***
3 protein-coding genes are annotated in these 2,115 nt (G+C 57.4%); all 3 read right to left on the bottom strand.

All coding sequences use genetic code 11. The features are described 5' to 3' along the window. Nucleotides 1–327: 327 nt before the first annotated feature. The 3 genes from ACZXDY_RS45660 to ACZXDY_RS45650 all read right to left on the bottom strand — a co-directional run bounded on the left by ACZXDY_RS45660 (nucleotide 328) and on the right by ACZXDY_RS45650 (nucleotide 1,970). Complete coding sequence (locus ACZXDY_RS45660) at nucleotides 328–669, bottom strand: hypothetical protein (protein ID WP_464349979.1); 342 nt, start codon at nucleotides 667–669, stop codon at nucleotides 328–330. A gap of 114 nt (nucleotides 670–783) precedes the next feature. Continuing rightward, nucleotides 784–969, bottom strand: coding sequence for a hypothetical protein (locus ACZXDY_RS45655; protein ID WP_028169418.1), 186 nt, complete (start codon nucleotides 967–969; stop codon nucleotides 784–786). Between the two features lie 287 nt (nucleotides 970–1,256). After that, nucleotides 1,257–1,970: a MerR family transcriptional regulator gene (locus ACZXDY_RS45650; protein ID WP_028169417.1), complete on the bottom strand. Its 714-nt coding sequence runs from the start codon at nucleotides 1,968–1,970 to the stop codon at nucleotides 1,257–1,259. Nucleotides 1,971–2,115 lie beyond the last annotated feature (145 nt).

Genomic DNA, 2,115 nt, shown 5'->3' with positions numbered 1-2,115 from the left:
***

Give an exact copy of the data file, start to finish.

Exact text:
3 protein-coding genes are annotated in these 2,115 nt (G+C 57.4%); all 3 read right to left on the bottom strand.

All coding sequences use genetic code 11. The features are described 5' to 3' along the window. Nucleotides 1–327: 327 nt before the first annotated feature. The 3 genes from ACZXDY_RS45660 to ACZXDY_RS45650 all read right to left on the bottom strand — a co-directional run bounded on the left by ACZXDY_RS45660 (nucleotide 328) and on the right by ACZXDY_RS45650 (nucleotide 1,970). Complete coding sequence (locus ACZXDY_RS45660) at nucleotides 328–669, bottom strand: hypothetical protein (protein ID WP_464349979.1); 342 nt, start codon at nucleotides 667–669, stop codon at nucleotides 328–330. A gap of 114 nt (nucleotides 670–783) precedes the next feature. Continuing rightward, nucleotides 784–969, bottom strand: coding sequence for a hypothetical protein (locus ACZXDY_RS45655; protein ID WP_028169418.1), 186 nt, complete (start codon nucleotides 967–969; stop codon nucleotides 784–786). Between the two features lie 287 nt (nucleotides 970–1,256). After that, nucleotides 1,257–1,970: a MerR family transcriptional regulator gene (locus ACZXDY_RS45650; protein ID WP_028169417.1), complete on the bottom strand. Its 714-nt coding sequence runs from the start codon at nucleotides 1,968–1,970 to the stop codon at nucleotides 1,257–1,259. Nucleotides 1,971–2,115 lie beyond the last annotated feature (145 nt).

Genomic DNA, 2,115 nt, shown 5'->3' with positions numbered 1-2,115 from the left: